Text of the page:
Our heroes are people and people are flawed. Don't let that taint the thing you love.
-- Randy K. Milholland, Midnight Macabre
Once upon a time, my father stood with humble stature, a boy like any other, with a heart that loved, a mind that pondered, and honor that cleaved true to those he had sworn to serve and protect. These qualities - noble qualities, truly, of a noble man - were not born of pride, or of privilege, but instead born of a boy who labored in the dirt for his food and saw his own mother slain by those drunk on their own power. Yet he did not surrender to despair, this boy; instead he chose to throw in his lot with those who stood against tyrants, against lies, against the taking of freedom. And among these warriors, he made his mark, both upon history and upon the enemies of Ferelden.
Once upon a time, my father stood on the shores of River Dane, unaware that he would later become the Hero of that battle. He led the charge against the invincible Chevalier where others would have faltered. He stood at the side of the rightful King of Ferelden, long before the head of that man bore the crown. He swore his life and life’s blood to the country of his heart to ensure it would be re-forged into a strong nation for a strong people. With Ferelden thus restored, at great personal sacrifice to himself, Loghain willingly gave of his talents and time, ensuring that Ferelden remained free from those who sought to enslave her once more. He chose to give up his personal happiness so that the nation would grow and prosper. Thus, his nobility was acknowledged with a title never before bestowed upon a commoner, and Loghain Mac Tir, born of a farmholder, became Teyrn of the Realm.
Once upon a time, my father stood once again at the crossroads of greatness, faced with a difficult choice: join a hopeless battle and fall, leaving Ferelden completely unprotected; or retreat from the field and fight the battle when victory could be assured. Though it tore at his heart, he decided to act for the good of the many rather than the good of the few and returned to Denerim, armed and armored with valuable knowledge to defeat the enemy when the time came. He chose the difficult path, the misunderstood path, yet, though he still acted in the best interests of Ferelden, the people of Ferelden held it against him.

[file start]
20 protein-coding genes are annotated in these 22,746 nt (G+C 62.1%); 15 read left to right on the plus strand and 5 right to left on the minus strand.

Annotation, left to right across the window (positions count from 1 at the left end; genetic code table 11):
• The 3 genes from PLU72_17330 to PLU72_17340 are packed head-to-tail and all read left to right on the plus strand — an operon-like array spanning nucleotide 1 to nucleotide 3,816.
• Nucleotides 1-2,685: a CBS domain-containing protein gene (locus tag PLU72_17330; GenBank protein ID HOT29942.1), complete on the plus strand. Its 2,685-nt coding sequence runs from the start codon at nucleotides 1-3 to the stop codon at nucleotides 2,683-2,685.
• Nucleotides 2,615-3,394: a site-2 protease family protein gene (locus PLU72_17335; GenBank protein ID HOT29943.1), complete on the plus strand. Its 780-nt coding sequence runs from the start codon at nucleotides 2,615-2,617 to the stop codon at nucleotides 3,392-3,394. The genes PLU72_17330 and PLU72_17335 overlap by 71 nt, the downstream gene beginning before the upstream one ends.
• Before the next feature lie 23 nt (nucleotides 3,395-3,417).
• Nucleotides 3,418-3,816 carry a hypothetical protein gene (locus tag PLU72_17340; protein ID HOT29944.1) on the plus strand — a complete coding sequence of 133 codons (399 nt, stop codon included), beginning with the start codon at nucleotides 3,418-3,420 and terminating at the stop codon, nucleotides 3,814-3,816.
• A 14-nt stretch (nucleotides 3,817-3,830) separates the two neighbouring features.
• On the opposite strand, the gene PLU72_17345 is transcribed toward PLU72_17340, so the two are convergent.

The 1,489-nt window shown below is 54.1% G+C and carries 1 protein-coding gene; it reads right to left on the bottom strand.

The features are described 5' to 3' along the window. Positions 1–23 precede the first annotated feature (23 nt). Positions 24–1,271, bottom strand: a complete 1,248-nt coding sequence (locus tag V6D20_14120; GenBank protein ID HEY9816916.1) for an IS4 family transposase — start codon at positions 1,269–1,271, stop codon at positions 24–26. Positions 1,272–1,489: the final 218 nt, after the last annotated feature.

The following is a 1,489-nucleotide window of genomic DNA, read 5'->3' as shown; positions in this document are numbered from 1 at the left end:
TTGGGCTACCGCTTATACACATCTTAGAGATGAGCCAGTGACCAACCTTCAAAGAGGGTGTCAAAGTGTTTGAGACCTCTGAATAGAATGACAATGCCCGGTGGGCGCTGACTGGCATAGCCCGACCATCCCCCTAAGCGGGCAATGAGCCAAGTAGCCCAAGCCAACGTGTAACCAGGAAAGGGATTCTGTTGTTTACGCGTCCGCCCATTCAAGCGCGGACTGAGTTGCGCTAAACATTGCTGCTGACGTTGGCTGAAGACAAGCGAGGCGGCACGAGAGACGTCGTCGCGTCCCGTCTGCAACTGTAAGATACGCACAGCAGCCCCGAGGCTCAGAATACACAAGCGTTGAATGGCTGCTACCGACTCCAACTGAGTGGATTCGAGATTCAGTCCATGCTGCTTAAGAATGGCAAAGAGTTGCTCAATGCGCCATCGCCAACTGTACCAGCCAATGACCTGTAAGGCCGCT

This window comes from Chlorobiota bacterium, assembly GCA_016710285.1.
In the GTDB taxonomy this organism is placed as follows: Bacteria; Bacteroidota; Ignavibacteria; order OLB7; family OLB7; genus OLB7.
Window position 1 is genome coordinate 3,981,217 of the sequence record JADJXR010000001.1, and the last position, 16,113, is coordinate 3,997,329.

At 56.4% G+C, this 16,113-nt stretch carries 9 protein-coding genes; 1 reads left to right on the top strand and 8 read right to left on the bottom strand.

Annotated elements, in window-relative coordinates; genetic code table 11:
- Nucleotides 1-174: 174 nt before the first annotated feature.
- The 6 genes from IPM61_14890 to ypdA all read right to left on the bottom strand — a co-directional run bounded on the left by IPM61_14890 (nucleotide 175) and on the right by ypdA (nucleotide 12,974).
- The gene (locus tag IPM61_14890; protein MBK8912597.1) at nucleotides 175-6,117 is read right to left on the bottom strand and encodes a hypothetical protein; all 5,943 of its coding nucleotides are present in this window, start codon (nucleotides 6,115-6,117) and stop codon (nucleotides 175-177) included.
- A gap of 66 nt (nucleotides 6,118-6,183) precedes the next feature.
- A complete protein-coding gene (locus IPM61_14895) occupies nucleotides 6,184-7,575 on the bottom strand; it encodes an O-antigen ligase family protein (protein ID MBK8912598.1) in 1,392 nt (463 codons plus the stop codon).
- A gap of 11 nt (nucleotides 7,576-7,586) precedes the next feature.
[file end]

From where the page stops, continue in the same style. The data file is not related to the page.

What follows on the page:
Once upon a time, my father stood before those to whom he had given his blood, sweat and tears, and was judged wanting. Though he had proven his worth time and again, had fought with his own sword to protect those under his charge - including me, his own daughter - the Land turned against him, and he was found guilty: guilty of doing what had to be done, even if no one else would confront that simple truth. Rather than succumbing to those who sought his head, however, one stood against the tide of murder and declared that my father had earned a second chance, if he were willing to risk death for the good of Ferelden. And, naturally, my father chose to accept this risk, since it was a risk he was well acquainted with. So did my father become a Grey Warden, protector and defender not just of Ferelden, but all of Thedas.
Once upon a time, my father stood, sword in hand, at the foot of Fort Drakon, preparing to face the greatest foe any could imagine: the Archdemon Urthemiel. He and the only other Warden willing to fight at his side fought their way through hordes of foul Darkspawn, aided by stalwart companions that nevertheless could not end the Blight on their own. And this time, as he fought his way through the hordes, my father faced not the possibility of death, but the certainty of it. When they finally reached the top of the tower and beheld the evil corruption that was the Archdemon, he chose to take certain death upon himself so that the one who had given him his second chance would yet live, and flourish.
Once upon a time... my father lay dead atop his final, greatest enemy, giving his life gladly for the people of Ferelden. And so I choose to establish this monument to his memory, to the memory of the man who gave everything - including his love and his life - to the country he loved above all else.